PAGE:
My copy of ‘newbooks’ magazine arrived the other day. This is perhaps the one magazine that I always read from cover to cover. The editorial highlights the changes in publishing in the last decades with
… the conglomeration first of publishing houses and then bookselling, and the negative contribution made by literary agents pedalling a ‘stifling excess of lucrative junk’, hand-in-hand with Google and Amazon’s rapid growth in influence. … ‘No one can predict how books and readers will survive.
The trend seems to be away from books in print, with not only independent bookshops dwindling but also the high street bookshops in decline, towards the on-line digital era. Whilst this is something that has been debated extensively online before, it did strike me that this could mean that in future magazines like ‘newbooks’ would not be issued physically but only available on line and how would I like that?
Well, I wouldn’t – I like it dropping through the letterbox onto the doormat and then flicking through its pages before settling down to read it. Maybe there won’t be any letterboxes in future – everything will be done online? I have no problem with reading somethings online – after all I write this blog and read lots of other blogs quite happily. But I’m not up to reading whole books on screen, nor do I want to print them off and read them that way and the same goes for magazines – I want the physical object – books in print please. Although I do buy some books from online boksellers I prefer to go to a bookshop and browse the books. So I hope the complete change doesn’t come soon.
In the meantime I’m happy reading and choosing which book to pick as my free book from ‘newbooks’. Will it be An Equal Stillness by Francesca Kay, The Girl on the Landing by Paul Torday, Antigona and Me by Kate Clanchy, The Book of Unholy Mischief by Elle Newmark, or The Elegance of the Hedgehog by Muriel Barbery?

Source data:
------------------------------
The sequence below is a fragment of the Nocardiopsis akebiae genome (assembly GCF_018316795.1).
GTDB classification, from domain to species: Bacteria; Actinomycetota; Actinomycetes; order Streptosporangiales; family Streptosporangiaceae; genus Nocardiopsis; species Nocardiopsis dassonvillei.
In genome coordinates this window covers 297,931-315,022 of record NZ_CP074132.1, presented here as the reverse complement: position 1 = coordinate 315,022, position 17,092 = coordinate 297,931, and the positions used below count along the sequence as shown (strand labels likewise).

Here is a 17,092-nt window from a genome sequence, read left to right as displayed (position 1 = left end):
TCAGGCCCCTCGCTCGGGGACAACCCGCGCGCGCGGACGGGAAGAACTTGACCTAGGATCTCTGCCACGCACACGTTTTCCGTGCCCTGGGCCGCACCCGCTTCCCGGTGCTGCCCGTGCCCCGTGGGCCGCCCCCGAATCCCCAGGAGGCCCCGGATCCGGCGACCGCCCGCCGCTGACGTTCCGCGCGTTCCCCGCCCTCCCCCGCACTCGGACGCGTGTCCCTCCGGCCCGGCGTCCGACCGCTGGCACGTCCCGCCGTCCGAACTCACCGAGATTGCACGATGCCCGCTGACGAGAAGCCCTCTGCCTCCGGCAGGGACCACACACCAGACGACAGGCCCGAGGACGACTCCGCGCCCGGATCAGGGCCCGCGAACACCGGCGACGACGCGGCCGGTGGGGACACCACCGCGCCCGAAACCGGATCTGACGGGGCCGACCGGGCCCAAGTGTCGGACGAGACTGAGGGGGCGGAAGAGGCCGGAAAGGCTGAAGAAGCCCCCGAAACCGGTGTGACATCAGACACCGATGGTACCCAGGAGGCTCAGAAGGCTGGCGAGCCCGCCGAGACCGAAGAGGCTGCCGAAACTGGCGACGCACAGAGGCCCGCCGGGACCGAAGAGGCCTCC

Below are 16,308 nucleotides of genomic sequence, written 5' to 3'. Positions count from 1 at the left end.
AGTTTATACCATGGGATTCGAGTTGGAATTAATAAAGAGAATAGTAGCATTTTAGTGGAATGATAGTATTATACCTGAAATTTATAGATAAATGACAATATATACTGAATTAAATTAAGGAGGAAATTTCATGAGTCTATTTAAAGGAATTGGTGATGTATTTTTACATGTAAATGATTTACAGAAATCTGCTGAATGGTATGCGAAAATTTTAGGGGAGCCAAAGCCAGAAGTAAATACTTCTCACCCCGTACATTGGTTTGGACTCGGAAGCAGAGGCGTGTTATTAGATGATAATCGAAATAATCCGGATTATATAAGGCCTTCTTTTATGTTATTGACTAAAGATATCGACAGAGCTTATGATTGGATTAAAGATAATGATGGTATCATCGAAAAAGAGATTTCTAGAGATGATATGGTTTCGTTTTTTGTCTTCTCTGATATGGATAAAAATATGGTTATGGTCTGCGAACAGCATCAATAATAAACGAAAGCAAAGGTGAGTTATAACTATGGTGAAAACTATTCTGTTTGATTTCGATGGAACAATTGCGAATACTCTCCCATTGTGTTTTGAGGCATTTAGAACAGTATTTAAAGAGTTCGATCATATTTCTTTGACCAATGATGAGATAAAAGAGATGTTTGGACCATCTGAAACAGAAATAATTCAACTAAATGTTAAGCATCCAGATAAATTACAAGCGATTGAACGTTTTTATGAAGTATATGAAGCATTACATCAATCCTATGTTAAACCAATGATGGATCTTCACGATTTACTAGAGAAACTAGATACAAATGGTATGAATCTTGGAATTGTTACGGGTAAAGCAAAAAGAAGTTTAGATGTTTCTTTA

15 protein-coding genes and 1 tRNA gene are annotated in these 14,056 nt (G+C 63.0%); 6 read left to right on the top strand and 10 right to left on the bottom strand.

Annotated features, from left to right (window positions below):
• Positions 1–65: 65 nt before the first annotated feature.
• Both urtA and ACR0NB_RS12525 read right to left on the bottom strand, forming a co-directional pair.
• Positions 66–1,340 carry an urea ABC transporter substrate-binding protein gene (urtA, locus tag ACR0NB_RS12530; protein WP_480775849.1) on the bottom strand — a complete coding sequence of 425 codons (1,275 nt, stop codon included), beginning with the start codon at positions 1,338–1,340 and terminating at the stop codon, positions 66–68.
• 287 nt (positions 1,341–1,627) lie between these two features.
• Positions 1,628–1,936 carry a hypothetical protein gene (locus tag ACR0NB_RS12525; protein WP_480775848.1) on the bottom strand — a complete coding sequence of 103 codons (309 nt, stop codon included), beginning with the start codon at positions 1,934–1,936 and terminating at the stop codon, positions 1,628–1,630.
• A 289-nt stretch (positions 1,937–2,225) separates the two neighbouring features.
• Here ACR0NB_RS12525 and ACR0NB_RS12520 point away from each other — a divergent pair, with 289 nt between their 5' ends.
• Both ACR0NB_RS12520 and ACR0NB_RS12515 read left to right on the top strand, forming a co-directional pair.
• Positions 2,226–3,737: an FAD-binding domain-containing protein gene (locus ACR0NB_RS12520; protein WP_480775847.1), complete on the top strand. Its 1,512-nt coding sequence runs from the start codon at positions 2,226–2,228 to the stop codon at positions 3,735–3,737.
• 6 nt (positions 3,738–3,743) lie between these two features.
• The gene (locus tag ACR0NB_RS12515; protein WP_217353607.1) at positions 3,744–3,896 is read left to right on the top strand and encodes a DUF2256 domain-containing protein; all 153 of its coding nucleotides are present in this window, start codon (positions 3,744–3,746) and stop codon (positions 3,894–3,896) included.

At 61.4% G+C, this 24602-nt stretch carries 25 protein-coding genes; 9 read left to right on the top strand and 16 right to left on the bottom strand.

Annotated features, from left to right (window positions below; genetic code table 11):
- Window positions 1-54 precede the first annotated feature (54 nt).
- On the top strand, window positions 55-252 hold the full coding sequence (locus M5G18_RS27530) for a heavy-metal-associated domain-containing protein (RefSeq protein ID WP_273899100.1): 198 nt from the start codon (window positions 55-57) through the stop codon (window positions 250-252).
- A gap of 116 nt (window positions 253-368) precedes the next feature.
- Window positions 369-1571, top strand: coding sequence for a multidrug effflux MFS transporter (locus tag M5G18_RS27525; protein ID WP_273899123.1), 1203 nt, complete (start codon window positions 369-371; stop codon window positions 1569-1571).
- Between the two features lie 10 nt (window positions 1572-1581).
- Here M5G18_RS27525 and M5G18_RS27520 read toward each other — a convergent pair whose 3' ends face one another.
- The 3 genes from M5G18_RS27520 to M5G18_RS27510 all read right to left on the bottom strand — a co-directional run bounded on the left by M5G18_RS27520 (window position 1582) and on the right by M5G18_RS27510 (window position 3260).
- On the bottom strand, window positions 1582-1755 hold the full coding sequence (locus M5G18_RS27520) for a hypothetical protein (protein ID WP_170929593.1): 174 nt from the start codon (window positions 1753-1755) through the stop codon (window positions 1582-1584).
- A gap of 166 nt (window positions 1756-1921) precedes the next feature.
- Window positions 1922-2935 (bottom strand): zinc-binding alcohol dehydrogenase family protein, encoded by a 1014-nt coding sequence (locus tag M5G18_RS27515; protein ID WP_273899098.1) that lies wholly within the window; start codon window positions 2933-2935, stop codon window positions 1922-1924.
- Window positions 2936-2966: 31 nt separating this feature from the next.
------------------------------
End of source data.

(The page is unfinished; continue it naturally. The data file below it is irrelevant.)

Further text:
Mog commented on my previous post that she has chosen The Book of Unholy Mischief and I’m very tempted by that one too. It’s set in Venice in 1498, where an ancient book, rumoured to contain heresies and secrets of immeasurable power, is hidden. Luciano, a chef’s apprentice in the doge’s palace is drawn into the search leading him into a perilous maze to the centre of an intrigue concerning some of the most powerful and dangerous men in Venice.
I’m also drawn to The Girl on the Landing, which is about Michael and his wife Elizabeth. Michael spots a painting whilst staying at a friend’s country house in Ireland. In the background of the painting he see a woman clad in a dark green dress, except his hosts say there is no woman in the picture and indeed when he looks again she is not there.
There is also an interview with Paul Torday in the magazine in which Zoe Fairbairns reveals that its the nature of Britishness and Englishness that is debated furiously in this book as Michael, on medication which he then refuses to take, plummets towards breakdown. She writes:
If identity and personality are so fragile, how can anyone said to be ‘truly’ British, ‘truly’ anything? It’s disturbing stuff, but compulsively readable, which is what Torday wants: ‘My perfect reader is someone who picks the book up and goes on reading it until it’s late at night.’
That could be me!